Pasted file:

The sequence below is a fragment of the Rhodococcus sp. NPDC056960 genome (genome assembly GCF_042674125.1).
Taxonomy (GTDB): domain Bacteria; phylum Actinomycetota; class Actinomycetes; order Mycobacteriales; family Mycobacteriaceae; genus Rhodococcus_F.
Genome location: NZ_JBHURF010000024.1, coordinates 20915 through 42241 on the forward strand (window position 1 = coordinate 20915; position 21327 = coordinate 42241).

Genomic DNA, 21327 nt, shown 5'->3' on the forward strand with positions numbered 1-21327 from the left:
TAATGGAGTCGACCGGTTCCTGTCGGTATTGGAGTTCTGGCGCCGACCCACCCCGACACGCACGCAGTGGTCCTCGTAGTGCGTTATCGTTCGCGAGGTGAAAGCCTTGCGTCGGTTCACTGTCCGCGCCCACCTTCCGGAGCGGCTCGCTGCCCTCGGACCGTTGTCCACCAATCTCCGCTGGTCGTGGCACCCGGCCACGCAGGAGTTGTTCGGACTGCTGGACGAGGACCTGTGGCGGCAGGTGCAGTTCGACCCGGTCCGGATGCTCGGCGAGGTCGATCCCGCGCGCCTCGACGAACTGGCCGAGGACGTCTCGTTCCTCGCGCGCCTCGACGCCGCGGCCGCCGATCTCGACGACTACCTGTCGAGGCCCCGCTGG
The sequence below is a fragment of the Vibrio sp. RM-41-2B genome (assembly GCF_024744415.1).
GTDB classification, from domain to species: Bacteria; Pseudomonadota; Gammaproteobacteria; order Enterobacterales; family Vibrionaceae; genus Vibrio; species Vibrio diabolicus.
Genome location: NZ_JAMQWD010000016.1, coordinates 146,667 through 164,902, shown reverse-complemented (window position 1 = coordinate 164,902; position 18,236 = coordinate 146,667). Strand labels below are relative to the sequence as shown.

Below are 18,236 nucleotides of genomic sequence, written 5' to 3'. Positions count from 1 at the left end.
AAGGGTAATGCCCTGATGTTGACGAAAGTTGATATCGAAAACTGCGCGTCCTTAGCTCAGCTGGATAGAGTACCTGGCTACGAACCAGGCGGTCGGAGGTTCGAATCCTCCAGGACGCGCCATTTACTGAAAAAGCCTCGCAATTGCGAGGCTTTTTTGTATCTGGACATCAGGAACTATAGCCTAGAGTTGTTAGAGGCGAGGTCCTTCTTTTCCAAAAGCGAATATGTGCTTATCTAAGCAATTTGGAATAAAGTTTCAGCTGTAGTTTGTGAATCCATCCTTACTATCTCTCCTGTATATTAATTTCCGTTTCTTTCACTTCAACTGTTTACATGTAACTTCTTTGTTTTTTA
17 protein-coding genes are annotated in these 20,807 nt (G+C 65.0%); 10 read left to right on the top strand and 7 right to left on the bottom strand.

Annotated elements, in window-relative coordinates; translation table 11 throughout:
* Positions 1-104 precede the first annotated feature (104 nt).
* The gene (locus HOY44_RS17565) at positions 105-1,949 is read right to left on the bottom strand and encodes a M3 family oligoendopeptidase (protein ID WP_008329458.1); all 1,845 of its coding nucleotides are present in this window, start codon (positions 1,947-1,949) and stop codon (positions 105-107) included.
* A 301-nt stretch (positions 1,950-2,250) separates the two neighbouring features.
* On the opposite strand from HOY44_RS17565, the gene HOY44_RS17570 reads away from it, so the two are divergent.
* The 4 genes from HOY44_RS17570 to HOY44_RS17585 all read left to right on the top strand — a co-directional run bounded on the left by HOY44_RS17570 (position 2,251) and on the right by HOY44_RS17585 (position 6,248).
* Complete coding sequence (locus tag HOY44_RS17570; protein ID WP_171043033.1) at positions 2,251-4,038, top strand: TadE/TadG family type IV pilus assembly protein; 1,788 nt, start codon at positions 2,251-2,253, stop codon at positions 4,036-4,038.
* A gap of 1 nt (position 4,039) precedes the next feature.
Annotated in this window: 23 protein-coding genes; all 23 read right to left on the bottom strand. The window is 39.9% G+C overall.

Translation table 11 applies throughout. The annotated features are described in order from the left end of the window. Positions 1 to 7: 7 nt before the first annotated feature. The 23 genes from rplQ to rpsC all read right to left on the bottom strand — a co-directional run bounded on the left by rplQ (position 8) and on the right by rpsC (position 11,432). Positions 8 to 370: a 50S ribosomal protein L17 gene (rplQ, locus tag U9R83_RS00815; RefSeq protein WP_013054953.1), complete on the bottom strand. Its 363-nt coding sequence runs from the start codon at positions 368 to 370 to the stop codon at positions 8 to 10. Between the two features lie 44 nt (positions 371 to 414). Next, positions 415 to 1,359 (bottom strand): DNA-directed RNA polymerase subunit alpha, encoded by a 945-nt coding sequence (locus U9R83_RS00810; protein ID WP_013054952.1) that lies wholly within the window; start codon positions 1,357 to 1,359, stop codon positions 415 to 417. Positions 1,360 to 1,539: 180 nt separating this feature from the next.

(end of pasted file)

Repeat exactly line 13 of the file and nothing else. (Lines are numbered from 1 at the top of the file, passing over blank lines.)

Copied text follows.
* Positions 1-104 precede the first annotated feature (104 nt).